Kim Fortun, University of California Irvine
Transnational STS works against entrenched conceptual, social and political hierarchies, tuning STS to differently ordered problems and possibilities. Transnational STS works to decenter Euro-American dominance of scholarly space and analysis, for example, and to address expansive challenges calling for unprecedented levels of coordination across disciplines, geography and generation. Transnational STS thus depends on creative design, imaginative tactics and durable (while lightly structured) infrastructure. It must be a “recursive public,” akin to recursive publics like the Free Software movement described and conceptualized by Chris Kelty -- a public that has the capacity to build, continually modify and sustain its own conditions of possibility, a public that is theoretically inflected while empirically grounded, working against the grain, identifying critical “design logics.” In this presentation, we’ll describe an array of experimental projects guided by these “design logics”: STS Across Borders,” and “Innovating STS,” projects run within 4S’s 2018 and 2019 annual conferences that included the making of both digital archives and gallery exhibits in the conference venues; the Quotidian Anthropocene project, designed to create situated, place-based as well as comparative perspective on the Anthropocene in different settings; the Visualizing Toxics projects in which geographically distributed participants have worked to extend the use of visualization to understand and communicate complex problems like toxicity. All of these projects leverage the Platform for Experimental Collaborative Ethnography (PECE), open source software designed with STS perspective. These projects will be presented as first, experimental steps toward transnational STS, pointing to what infrastructuring transnational STS will entail.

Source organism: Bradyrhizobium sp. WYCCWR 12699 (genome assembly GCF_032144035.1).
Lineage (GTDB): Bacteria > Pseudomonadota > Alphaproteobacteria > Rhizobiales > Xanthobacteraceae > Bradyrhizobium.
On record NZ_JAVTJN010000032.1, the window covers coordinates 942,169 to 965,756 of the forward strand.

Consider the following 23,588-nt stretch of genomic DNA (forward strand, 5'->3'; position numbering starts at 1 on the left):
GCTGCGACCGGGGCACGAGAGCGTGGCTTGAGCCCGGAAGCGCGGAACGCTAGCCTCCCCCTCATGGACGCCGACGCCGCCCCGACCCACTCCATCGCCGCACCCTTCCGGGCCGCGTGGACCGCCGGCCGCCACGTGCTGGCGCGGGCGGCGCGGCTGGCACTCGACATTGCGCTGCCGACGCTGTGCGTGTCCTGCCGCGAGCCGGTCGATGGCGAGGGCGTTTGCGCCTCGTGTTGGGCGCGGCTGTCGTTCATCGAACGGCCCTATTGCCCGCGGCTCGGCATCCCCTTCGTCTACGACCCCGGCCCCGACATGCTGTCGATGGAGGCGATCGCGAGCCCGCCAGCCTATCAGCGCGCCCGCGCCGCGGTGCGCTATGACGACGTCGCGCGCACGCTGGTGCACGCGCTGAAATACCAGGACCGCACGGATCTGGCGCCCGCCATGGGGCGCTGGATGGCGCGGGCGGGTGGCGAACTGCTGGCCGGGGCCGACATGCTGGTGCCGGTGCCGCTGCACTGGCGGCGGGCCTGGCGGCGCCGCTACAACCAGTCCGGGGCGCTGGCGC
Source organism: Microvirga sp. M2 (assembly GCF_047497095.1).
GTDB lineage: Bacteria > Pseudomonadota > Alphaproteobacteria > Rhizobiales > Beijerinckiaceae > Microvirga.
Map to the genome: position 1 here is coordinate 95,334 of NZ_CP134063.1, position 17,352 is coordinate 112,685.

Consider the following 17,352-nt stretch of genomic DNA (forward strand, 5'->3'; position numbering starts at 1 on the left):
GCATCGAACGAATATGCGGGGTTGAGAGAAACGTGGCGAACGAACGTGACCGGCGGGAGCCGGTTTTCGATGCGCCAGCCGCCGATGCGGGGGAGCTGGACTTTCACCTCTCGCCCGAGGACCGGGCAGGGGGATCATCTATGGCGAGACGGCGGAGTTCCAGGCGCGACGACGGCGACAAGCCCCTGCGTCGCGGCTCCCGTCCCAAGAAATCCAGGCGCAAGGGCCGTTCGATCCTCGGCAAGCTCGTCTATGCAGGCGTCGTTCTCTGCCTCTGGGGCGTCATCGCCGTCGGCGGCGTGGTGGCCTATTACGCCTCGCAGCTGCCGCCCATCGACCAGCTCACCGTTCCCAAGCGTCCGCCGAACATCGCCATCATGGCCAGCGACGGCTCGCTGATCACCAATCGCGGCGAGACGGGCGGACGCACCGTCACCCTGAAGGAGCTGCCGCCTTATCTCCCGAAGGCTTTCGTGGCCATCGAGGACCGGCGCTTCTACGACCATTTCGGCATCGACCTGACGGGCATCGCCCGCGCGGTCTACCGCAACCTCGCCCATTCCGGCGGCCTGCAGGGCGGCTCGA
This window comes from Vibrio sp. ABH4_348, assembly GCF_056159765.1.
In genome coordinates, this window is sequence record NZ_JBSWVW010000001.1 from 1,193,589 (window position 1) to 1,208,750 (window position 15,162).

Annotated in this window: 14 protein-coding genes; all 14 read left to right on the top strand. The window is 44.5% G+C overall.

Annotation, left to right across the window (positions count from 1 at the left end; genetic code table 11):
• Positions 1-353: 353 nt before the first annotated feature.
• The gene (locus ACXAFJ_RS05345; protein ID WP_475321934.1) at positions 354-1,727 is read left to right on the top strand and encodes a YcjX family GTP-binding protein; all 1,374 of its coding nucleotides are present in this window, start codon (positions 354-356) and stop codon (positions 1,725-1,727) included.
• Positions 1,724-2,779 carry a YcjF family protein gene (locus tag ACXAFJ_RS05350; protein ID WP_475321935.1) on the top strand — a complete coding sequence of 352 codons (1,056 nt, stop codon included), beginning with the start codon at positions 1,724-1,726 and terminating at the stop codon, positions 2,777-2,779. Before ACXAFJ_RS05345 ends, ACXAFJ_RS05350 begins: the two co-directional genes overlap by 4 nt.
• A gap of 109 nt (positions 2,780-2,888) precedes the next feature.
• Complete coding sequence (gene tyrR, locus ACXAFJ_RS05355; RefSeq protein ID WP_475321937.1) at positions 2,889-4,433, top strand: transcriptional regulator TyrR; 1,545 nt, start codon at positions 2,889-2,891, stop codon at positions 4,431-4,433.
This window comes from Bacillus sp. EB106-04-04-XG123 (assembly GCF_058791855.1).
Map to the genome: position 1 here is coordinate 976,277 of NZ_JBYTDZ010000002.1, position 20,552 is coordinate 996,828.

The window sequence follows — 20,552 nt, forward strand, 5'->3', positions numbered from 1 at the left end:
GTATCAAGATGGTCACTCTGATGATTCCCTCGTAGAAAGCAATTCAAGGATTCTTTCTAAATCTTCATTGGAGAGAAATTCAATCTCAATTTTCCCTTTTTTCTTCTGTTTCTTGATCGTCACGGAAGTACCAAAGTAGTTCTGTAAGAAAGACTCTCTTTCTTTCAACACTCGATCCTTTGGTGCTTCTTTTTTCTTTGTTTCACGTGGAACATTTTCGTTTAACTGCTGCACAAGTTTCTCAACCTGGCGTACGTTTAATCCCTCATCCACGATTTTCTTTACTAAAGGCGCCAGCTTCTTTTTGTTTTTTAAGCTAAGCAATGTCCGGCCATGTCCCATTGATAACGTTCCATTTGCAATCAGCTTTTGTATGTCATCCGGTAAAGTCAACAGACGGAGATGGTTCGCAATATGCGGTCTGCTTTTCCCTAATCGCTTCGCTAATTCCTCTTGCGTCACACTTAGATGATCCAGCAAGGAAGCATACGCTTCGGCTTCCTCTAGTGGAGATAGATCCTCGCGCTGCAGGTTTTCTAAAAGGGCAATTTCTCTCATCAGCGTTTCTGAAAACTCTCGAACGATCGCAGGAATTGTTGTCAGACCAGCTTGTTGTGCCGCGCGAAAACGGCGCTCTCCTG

Abstract submitted to 4S 2020 open panel on Transnational STS
Kim Fortun, "Infrastructuring Transnational STS", contributed by Aalok Khandekar, STS Infrastructures, Platform for Experimental Collaborative Ethnography, last modified 20 August 2020, accessed 1 August 2021.